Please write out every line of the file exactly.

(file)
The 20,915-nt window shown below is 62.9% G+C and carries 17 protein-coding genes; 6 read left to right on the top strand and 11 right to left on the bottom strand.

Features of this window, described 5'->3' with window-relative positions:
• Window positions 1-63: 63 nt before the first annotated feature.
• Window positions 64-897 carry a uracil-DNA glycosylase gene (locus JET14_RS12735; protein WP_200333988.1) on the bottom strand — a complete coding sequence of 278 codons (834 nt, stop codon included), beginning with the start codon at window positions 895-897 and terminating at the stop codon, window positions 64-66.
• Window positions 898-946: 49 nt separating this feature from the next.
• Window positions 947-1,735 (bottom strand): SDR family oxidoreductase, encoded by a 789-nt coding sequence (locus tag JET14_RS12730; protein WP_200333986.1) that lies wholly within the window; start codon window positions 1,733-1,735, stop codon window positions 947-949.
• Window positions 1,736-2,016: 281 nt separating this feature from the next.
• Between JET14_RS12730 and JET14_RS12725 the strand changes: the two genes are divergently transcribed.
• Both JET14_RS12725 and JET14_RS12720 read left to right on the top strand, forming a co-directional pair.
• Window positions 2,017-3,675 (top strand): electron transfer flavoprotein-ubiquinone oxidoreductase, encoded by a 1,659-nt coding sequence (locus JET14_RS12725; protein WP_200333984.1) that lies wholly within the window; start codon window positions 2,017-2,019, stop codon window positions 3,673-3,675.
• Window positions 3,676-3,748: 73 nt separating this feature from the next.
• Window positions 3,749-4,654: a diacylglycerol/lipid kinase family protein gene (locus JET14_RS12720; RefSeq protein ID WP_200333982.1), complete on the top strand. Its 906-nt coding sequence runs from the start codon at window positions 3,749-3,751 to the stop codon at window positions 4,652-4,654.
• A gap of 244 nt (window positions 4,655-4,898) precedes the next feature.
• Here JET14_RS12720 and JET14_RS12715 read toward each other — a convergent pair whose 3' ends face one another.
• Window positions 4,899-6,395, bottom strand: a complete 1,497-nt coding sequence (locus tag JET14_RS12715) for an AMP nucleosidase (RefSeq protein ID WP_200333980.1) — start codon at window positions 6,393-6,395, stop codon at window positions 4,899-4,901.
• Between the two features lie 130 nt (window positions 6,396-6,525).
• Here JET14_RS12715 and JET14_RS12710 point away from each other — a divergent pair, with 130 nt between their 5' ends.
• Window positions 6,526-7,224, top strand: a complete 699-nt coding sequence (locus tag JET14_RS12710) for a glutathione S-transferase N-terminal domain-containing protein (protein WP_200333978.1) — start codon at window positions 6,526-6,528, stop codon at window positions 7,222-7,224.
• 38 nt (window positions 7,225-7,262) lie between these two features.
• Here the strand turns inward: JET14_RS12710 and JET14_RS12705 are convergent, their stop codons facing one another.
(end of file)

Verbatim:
The 20,915-nt window shown below is 62.9% G+C and carries 17 protein-coding genes; 6 read left to right on the top strand and 11 right to left on the bottom strand.

Features of this window, described 5'->3' with window-relative positions:
• Window positions 1-63: 63 nt before the first annotated feature.
• Window positions 64-897 carry a uracil-DNA glycosylase gene (locus JET14_RS12735; protein WP_200333988.1) on the bottom strand — a complete coding sequence of 278 codons (834 nt, stop codon included), beginning with the start codon at window positions 895-897 and terminating at the stop codon, window positions 64-66.
• Window positions 898-946: 49 nt separating this feature from the next.
• Window positions 947-1,735 (bottom strand): SDR family oxidoreductase, encoded by a 789-nt coding sequence (locus tag JET14_RS12730; protein WP_200333986.1) that lies wholly within the window; start codon window positions 1,733-1,735, stop codon window positions 947-949.
• Window positions 1,736-2,016: 281 nt separating this feature from the next.
• Between JET14_RS12730 and JET14_RS12725 the strand changes: the two genes are divergently transcribed.
• Both JET14_RS12725 and JET14_RS12720 read left to right on the top strand, forming a co-directional pair.
• Window positions 2,017-3,675 (top strand): electron transfer flavoprotein-ubiquinone oxidoreductase, encoded by a 1,659-nt coding sequence (locus JET14_RS12725; protein WP_200333984.1) that lies wholly within the window; start codon window positions 2,017-2,019, stop codon window positions 3,673-3,675.
• Window positions 3,676-3,748: 73 nt separating this feature from the next.
• Window positions 3,749-4,654: a diacylglycerol/lipid kinase family protein gene (locus JET14_RS12720; RefSeq protein ID WP_200333982.1), complete on the top strand. Its 906-nt coding sequence runs from the start codon at window positions 3,749-3,751 to the stop codon at window positions 4,652-4,654.
• A gap of 244 nt (window positions 4,655-4,898) precedes the next feature.
• Here JET14_RS12720 and JET14_RS12715 read toward each other — a convergent pair whose 3' ends face one another.
• Window positions 4,899-6,395, bottom strand: a complete 1,497-nt coding sequence (locus tag JET14_RS12715) for an AMP nucleosidase (RefSeq protein ID WP_200333980.1) — start codon at window positions 6,393-6,395, stop codon at window positions 4,899-4,901.
• Between the two features lie 130 nt (window positions 6,396-6,525).
• Here JET14_RS12715 and JET14_RS12710 point away from each other — a divergent pair, with 130 nt between their 5' ends.
• Window positions 6,526-7,224, top strand: a complete 699-nt coding sequence (locus tag JET14_RS12710) for a glutathione S-transferase N-terminal domain-containing protein (protein WP_200333978.1) — start codon at window positions 6,526-6,528, stop codon at window positions 7,222-7,224.
• 38 nt (window positions 7,225-7,262) lie between these two features.
• Here the strand turns inward: JET14_RS12710 and JET14_RS12705 are convergent, their stop codons facing one another.